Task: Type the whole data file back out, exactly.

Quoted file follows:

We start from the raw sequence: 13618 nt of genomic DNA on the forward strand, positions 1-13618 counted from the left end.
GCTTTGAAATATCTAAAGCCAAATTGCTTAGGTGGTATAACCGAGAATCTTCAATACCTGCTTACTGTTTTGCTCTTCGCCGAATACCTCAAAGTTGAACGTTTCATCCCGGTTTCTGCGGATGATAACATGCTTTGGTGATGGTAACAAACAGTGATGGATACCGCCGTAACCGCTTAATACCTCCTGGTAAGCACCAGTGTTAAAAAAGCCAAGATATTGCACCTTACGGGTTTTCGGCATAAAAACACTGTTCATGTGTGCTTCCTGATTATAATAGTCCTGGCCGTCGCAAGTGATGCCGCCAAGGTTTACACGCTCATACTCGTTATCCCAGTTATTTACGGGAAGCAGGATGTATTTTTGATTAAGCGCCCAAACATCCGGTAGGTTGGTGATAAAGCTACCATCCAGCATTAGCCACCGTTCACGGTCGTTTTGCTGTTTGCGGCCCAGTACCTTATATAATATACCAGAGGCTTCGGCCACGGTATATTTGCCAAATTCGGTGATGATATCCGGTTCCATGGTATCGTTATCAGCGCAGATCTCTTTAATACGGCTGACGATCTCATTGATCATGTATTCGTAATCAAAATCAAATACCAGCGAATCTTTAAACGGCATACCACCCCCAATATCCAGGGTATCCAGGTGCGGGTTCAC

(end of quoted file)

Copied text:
We start from the raw sequence: 13618 nt of genomic DNA on the forward strand, positions 1-13618 counted from the left end.
GCTTTGAAATATCTAAAGCCAAATTGCTTAGGTGGTATAACCGAGAATCTTCAATACCTGCTTACTGTTTTGCTCTTCGCCGAATACCTCAAAGTTGAACGTTTCATCCCGGTTTCTGCGGATGATAACATGCTTTGGTGATGGTAACAAACAGTGATGGATACCGCCGTAACCGCTTAATACCTCCTGGTAAGCACCAGTGTTAAAAAAGCCAAGATATTGCACCTTACGGGTTTTCGGCATAAAAACACTGTTCATGTGTGCTTCCTGATTATAATAGTCCTGGCCGTCGCAAGTGATGCCGCCAAGGTTTACACGCTCATACTCGTTATCCCAGTTATTTACGGGAAGCAGGATGTATTTTTGATTAAGCGCCCAAACATCCGGTAGGTTGGTGATAAAGCTACCATCCAGCATTAGCCACCGTTCACGGTCGTTTTGCTGTTTGCGGCCCAGTACCTTATATAATATACCAGAGGCTTCGGCCACGGTATATTTGCCAAATTCGGTGATGATATCCGGTTCCATGGTATCGTTATCAGCGCAGATCTCTTTAATACGGCTGACGATCTCATTGATCATGTATTCGTAATCAAAATCAAATACCAGCGAATCTTTAAACGGCATACCACCCCCAATATCCAGGGTATCCAGGTGCGGGTTCAC